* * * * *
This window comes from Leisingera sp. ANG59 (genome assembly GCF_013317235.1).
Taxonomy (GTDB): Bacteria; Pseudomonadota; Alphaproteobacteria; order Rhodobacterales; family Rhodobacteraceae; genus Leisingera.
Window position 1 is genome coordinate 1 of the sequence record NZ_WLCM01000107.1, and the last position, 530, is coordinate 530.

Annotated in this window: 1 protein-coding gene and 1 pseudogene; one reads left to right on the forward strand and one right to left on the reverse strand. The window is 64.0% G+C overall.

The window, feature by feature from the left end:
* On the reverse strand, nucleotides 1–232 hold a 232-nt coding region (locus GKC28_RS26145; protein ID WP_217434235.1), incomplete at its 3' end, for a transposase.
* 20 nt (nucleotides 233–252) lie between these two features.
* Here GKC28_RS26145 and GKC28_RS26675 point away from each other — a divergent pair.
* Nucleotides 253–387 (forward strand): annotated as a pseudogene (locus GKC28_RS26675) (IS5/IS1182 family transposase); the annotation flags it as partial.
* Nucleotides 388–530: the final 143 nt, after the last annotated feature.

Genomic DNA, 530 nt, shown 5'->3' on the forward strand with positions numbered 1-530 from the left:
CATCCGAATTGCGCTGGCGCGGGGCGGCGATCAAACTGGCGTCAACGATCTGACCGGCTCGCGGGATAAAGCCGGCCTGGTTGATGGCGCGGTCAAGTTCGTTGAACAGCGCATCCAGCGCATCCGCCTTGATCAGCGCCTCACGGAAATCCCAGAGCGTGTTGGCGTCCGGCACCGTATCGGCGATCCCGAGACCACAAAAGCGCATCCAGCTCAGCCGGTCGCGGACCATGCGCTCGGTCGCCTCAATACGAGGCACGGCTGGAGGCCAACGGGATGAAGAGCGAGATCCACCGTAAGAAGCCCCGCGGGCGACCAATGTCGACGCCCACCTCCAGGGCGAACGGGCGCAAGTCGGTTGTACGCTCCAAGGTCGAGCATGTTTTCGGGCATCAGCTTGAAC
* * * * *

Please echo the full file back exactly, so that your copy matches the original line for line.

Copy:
This window comes from Leisingera sp. ANG59 (genome assembly GCF_013317235.1).
Taxonomy (GTDB): Bacteria; Pseudomonadota; Alphaproteobacteria; order Rhodobacterales; family Rhodobacteraceae; genus Leisingera.
Window position 1 is genome coordinate 1 of the sequence record NZ_WLCM01000107.1, and the last position, 530, is coordinate 530.

Annotated in this window: 1 protein-coding gene and 1 pseudogene; one reads left to right on the forward strand and one right to left on the reverse strand. The window is 64.0% G+C overall.

The window, feature by feature from the left end:
* On the reverse strand, nucleotides 1–232 hold a 232-nt coding region (locus GKC28_RS26145; protein ID WP_217434235.1), incomplete at its 3' end, for a transposase.
* 20 nt (nucleotides 233–252) lie between these two features.
* Here GKC28_RS26145 and GKC28_RS26675 point away from each other — a divergent pair.
* Nucleotides 253–387 (forward strand): annotated as a pseudogene (locus GKC28_RS26675) (IS5/IS1182 family transposase); the annotation flags it as partial.
* Nucleotides 388–530: the final 143 nt, after the last annotated feature.

Genomic DNA, 530 nt, shown 5'->3' on the forward strand with positions numbered 1-530 from the left:
CATCCGAATTGCGCTGGCGCGGGGCGGCGATCAAACTGGCGTCAACGATCTGACCGGCTCGCGGGATAAAGCCGGCCTGGTTGATGGCGCGGTCAAGTTCGTTGAACAGCGCATCCAGCGCATCCGCCTTGATCAGCGCCTCACGGAAATCCCAGAGCGTGTTGGCGTCCGGCACCGTATCGGCGATCCCGAGACCACAAAAGCGCATCCAGCTCAGCCGGTCGCGGACCATGCGCTCGGTCGCCTCAATACGAGGCACGGCTGGAGGCCAACGGGATGAAGAGCGAGATCCACCGTAAGAAGCCCCGCGGGCGACCAATGTCGACGCCCACCTCCAGGGCGAACGGGCGCAAGTCGGTTGTACGCTCCAAGGTCGAGCATGTTTTCGGGCATCAGCTTGAAC